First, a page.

From that, I started to focus on underlying themes of domination and submission, because to me that was what addiction was. Being completely dominated by and willfully submitting to this feeling and trying to completely dominate my own feelings by continually using this drug. So I tried to explore that in other themes.
Do you choose themes in advance, or do they first come through in the work?
It comes through in the work I think. I’ll be working on a collection, I start with an idea, and then as I’m working on it something will click and I’ll start making these changes and it will take shape in my mind and then I’ll modify things, and build the story around it as things clarify themselves.
The second collection was based around jewelry that looks like it was armour, it was based on the Crusades–these people sent to live in a completely foreign land to fight for the Pope. To me, the idea of losing faith is really powerful and it’s something I’ve felt many times–the feeling of being completely alone in the world.
I was looking for ways to achieve that kind of feeling through a story I can tell in a collection. And it’s a story that doesn’t get told enough… I think people are afraid to face those moments, that’s the reason why I’m on my phone so much, you sit alone for a second without a screen, without anyone around and all of a m those feelings, at least to me, will start creeping in. Questioning things and wondering what it’s all about, existential thoughts…
Collection: HAUT DE PAVOT
You seem so open about these struggles and fears. Have you always been this free?
No, not at all. And that’s the thing: for so long I was scared of being myself, and being open. I was constantly hiding behind walls, and I still do. If I focus on it I can take down those walls and open up. But a lot of days I’m just on autopilot. I’m still an asshole who’s, like, maybe mean to people because I’m not having a good day… but I am capable of being open… a lot if times I do it because if there’s a chance I can help someone by sharing my own feelings and experience, that’s the best case scenario.
Even those who haven’t struggled with addiction specifically can relate to craving submission or domination, losing (or finding) faith, isolation, imperfection–themes you explore in blessedpoppy. Is expressing that stuff in your work a way to get it out of yourself?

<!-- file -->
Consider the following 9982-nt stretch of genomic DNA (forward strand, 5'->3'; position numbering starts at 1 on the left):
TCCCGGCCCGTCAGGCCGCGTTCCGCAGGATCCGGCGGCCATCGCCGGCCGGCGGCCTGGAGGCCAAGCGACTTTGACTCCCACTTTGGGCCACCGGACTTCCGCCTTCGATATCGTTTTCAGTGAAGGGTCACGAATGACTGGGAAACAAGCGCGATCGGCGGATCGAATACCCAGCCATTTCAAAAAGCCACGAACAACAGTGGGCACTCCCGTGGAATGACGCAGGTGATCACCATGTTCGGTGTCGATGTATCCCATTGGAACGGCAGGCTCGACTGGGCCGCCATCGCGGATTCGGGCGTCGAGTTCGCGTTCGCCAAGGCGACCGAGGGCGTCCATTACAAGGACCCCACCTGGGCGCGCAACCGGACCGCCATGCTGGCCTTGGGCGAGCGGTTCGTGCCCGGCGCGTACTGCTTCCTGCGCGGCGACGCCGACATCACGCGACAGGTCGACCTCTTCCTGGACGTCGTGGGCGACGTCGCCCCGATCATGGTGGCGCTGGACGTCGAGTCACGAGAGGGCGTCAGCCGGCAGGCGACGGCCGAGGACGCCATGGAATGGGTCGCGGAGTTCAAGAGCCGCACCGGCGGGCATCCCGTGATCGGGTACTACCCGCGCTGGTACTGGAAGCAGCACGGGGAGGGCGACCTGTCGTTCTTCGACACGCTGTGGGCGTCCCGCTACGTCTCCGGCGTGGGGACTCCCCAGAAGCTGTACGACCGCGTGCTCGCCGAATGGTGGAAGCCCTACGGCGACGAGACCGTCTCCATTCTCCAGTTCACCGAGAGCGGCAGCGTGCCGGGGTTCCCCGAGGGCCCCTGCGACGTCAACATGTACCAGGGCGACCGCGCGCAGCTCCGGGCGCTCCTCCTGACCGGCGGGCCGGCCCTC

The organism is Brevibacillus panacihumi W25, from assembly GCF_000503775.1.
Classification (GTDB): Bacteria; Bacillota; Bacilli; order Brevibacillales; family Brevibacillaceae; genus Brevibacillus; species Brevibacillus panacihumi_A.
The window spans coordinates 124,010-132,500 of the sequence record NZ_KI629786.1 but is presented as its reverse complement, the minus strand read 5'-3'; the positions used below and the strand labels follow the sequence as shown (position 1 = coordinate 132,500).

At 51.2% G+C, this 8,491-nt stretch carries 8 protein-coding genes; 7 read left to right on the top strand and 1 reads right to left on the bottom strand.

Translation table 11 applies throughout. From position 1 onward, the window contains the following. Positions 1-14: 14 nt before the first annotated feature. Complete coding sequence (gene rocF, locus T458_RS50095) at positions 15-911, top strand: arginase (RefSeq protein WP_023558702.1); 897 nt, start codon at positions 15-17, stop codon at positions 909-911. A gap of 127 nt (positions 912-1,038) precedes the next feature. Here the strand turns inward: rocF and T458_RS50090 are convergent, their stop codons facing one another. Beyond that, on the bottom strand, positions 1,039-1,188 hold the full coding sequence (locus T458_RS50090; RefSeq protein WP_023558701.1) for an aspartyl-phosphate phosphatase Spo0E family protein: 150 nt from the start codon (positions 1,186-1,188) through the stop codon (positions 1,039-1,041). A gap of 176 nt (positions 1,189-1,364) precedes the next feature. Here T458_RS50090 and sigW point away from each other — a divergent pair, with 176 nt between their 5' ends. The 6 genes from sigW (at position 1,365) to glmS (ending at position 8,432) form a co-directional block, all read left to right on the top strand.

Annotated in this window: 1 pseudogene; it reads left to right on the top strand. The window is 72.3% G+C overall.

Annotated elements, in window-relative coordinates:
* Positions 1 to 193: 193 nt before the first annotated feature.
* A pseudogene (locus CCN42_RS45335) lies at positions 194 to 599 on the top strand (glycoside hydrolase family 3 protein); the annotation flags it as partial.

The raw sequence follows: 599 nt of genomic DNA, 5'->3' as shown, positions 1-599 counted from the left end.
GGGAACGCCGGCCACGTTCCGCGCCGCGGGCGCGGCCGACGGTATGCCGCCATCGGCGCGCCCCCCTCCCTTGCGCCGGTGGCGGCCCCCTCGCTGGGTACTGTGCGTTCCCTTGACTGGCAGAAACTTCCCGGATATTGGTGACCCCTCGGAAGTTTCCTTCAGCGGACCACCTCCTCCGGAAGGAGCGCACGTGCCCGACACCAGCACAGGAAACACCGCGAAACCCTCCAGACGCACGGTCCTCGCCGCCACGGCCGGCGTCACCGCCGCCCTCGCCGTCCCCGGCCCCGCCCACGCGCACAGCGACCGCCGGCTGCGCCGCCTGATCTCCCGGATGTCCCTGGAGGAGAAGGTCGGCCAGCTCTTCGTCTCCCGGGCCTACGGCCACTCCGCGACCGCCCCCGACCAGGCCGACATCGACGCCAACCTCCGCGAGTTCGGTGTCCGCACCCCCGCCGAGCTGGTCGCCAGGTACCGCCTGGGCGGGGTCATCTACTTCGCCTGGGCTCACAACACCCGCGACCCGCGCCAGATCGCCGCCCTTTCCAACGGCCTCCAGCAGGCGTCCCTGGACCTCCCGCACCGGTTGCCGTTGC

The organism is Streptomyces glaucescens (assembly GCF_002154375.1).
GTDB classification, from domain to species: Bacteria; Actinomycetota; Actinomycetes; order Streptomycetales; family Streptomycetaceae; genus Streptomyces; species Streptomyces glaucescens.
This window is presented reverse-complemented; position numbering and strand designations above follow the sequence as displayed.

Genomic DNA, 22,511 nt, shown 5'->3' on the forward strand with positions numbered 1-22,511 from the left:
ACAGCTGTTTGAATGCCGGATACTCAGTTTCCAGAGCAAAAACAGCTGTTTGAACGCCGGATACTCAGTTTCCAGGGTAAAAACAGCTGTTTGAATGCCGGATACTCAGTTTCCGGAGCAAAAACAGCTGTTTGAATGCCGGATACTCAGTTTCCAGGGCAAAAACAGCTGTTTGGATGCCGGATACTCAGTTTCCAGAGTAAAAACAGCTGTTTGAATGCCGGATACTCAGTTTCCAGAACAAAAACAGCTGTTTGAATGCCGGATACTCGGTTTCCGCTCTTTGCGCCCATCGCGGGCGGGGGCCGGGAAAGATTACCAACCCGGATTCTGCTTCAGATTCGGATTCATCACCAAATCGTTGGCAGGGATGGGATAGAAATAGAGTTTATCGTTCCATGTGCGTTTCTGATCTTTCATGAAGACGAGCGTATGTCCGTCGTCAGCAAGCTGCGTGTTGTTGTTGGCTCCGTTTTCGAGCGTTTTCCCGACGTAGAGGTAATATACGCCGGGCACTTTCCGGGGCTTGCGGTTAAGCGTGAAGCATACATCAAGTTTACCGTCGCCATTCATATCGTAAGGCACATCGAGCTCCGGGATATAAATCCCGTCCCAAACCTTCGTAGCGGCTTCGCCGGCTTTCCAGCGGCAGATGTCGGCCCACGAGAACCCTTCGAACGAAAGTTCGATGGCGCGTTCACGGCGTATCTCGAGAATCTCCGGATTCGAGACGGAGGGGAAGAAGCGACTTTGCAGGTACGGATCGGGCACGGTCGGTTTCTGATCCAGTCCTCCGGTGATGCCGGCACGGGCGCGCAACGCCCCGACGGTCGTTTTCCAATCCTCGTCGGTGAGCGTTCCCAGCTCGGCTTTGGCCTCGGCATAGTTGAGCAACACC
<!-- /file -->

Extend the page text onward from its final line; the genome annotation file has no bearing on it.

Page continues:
It’s taking all these feelings and these fears and making everything into a real thing. The most recent collection I did was very literally that: I did a collection based on Milagros, Latin American religious jewelry. Which is, you’ve got these little charms you put on altars to ask for miracles. So, there would be these little charms that look like pigs because something’s wrong with your pig, or trucks because your truck is broken and you need to get to work, or lungs because a family member has a lung problem. A lot of them are body parts. The collection I made was all the body parts, but they had things wrong with them. It’s about wearing these defects on yourself as a way to claim ownership of them and by claiming ownership of them you remove some of their power.
On a lighter note, what’s your studio like?
My studio is a pretty simple studio. I work with metal itself, a lot of jewelers use wax carving but maybe because of manual machining techniques, I very much enjoy working with the metal itself. This collection I’m working on is all going to be cut-outs… which is a time-consuming and delicate process because you‘re making these fine lines with a jeweler’s saw which is very fragile… I’m pretty excited about this collection.
All the blessedpoppy creations featured in this article are available at Le Rhinocéros by Phi.